Was it established beyond reasonable doubt that the food in question had not been C supplied to the hospital kitchen (so that finally it could reach the patients)? As already pointed out, this was the deciding question in this case. As is well known, in a criminal trial in this country an accused person bears no burden to satisfy the court of his innocence. The burden lies on the prosecution to establish his guilt. In the case now at D the bar, therefore, the appellant bore no burden to satisfy the learned trial magistrate that the goods in question reached the kitchen of the hospital (or the wards). What was the difficulty in adducing evidence from one of the hospital's cooks to the effect- if that was E the true position - that the appellant had not made available to the kitchen the goods (or at least some of them) mentioned in the charge? What was the difficulty in calling those members of staff who were responsible at the relevant time for serving meals to the patients to come and give supporting evidence on this crucial point? With respect, I think F neither the sophistry of a Roman jurist nor the labour of Sisyphus can possibly provide satisfactory answers to these questions. As will have been already noted, Dr. Mhando, in the additional evidence, made some reference to the complaints which he received from patients on the non-serving of vegetables and fruits at the hospital. Since none of G the alleged complainants gave evidence in this case, in so far as that piece of evidence was given to establish the truthfulness of the complaints (from the patients), it was inadmissible in evidence for, plainly, it was hearsay: see s.62(1) of the Evidence Act, 1967.
It may be true, as was asserted by Dr. Mhando, that during the period in question the H appellant had bought far more food than at any other time before. But this fact could not, by itself, be very useful in establishing the assertion that the food had not been (legitimately) consumed at the hospital. It was necessary, to make the piece of evidence I carry some weight, to lead evidence on the number of patients admitted at the hospital at the relevant time and

also to give the numbers in respect of other periods used for comparison and contrast. A Unhappily, this was not done. It cannot seriously be said that this evidence was not available or could not be made available. In my settled view the lower court could - and should - have invoked the maximum omnia praesumuntur contra spoliatorem in this B case.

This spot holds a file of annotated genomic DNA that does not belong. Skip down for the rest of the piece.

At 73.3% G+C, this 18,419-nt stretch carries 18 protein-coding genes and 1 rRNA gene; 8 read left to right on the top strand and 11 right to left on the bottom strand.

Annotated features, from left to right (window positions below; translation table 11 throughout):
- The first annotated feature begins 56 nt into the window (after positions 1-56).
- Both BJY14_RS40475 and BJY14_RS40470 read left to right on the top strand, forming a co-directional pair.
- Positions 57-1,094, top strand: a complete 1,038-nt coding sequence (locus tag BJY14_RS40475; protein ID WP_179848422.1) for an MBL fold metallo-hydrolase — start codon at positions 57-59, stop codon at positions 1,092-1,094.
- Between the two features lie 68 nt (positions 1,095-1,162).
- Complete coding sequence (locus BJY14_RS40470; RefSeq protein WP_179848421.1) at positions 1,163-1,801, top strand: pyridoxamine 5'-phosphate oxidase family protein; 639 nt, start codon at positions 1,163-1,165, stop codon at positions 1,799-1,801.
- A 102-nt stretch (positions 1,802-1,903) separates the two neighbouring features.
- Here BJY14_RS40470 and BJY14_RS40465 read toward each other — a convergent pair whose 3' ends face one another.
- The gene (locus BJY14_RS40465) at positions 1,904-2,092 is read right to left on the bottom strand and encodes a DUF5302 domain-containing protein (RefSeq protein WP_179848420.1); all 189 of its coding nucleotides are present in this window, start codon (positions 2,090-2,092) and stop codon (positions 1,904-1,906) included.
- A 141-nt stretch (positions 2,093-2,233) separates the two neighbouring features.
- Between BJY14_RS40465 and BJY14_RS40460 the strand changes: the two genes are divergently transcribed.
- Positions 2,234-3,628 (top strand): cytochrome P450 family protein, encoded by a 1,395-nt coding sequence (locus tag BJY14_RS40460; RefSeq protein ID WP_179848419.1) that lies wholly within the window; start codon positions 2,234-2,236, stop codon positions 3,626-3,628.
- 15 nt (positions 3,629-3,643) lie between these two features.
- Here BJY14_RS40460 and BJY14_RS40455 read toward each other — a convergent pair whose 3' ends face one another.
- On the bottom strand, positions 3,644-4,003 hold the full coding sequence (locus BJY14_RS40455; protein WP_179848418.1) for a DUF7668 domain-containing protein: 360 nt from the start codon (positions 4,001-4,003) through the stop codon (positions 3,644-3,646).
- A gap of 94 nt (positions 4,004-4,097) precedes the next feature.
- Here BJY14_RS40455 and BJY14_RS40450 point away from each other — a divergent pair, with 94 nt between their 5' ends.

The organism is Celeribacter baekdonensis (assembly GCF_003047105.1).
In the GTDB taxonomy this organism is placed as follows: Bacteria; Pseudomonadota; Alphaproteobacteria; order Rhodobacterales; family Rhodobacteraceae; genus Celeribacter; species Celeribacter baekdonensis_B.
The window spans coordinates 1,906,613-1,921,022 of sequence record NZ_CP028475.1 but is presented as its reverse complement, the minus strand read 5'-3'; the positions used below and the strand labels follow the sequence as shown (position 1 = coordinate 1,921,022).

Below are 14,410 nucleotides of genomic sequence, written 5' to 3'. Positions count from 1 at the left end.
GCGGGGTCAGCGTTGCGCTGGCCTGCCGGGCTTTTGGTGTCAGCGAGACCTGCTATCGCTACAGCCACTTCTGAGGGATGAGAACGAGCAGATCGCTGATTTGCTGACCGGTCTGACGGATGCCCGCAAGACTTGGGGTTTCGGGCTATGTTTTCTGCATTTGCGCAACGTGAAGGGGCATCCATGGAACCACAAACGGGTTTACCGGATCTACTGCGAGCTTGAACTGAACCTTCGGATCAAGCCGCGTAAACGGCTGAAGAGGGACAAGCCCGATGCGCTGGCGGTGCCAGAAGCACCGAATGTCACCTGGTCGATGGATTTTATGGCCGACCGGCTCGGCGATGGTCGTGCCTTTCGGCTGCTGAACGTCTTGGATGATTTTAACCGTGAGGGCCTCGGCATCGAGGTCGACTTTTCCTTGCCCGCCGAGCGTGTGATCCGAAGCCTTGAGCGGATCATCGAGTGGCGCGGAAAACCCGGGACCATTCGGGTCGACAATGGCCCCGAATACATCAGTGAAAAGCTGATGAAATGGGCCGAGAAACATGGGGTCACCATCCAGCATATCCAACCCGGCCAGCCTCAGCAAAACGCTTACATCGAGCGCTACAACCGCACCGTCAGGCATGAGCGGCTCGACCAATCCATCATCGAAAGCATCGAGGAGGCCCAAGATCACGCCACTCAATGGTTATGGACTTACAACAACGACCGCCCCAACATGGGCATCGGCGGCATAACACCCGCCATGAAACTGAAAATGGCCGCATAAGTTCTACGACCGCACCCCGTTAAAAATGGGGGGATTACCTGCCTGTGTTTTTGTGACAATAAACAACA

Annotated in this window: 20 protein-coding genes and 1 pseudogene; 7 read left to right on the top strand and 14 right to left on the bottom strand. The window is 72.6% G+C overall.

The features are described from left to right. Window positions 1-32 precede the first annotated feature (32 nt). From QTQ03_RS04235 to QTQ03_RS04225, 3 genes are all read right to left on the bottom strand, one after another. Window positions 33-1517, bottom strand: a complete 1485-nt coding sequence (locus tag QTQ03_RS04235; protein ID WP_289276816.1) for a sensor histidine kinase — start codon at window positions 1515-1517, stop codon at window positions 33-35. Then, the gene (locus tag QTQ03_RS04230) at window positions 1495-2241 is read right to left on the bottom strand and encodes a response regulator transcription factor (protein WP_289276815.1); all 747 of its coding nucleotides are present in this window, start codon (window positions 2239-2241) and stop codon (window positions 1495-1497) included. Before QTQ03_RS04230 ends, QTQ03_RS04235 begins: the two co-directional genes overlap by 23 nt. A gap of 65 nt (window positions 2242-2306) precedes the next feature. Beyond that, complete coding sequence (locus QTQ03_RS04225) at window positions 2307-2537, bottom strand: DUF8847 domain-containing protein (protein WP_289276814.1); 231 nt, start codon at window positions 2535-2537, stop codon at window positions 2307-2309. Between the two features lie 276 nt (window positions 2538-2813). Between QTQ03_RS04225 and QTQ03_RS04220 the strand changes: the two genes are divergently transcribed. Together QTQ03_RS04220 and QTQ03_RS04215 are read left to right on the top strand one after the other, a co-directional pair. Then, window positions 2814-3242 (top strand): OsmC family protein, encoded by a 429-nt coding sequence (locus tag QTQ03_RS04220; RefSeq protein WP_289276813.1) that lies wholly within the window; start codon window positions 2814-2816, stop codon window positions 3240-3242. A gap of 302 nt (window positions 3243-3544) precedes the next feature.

The prosecution did prove, and the appellant did not dispute, the fact that when the store was checked by Mr. Ngwale, the stock verifier, none of the purchased goods was found in it. I own I find it difficult to understand, in the absence of (proper) proof that the C amount of goods bought far exceeded the hospital's requirements at the material time, why anyone should have expected to find some of the goods in the store. The goods were bought to be consumed by patients. Taking into account, as was observed by Mushi, J., that most of the goods were perishables, I cannot understand - and it is not D for not beating my brain - why  the fact that the food was not found in the store at the time Mr. Ngwale checked it could legitimately be taken as being only consistent with the food having been stolen.
I must now say a word or two on the counts for fraudulent false accounting. In the absence of evidence demonstrating, to the satisfaction of the law, that the appellant had E converted the goods to his own use, it was unsafe to hold that the omissions to enter the details of the purchases in the store ledger were a product of design and the intent behind them was to defraud. If I may respectfully say so, I think Mr. Sengwaji, counsel for the Republic, was perfectly entitled to decline, as he did, to support the learned trial F magistrate's findings on the eleven counts too.
There is not much room, I think, for debate over the fact that there was a fairly strong suspicion against the appellant in this case, but, as the learned authors of Field's Law of G Evidence (10th ed., Vol.1) very rightly observe, at p.266, "law reports are full of access based on the wisdom and experience of eminent jurists that suspicion, however strong, cannot take the place of proof." If the alleged offences in the instant case were in fact perpetrated, they were not, as, I hope, I have sufficiently demonstrated, proved beyond rational controversy. H
For the reasons I have endeavoured to give, I allow the appeal, quash the conviction and set aside the sentence imposed thereon. The order for compensation is, naturally, also set aside. As the appellant is now a free man, having finished serving the sentence I have I set aside, I make no order for his release from custody.
Appeal allowed.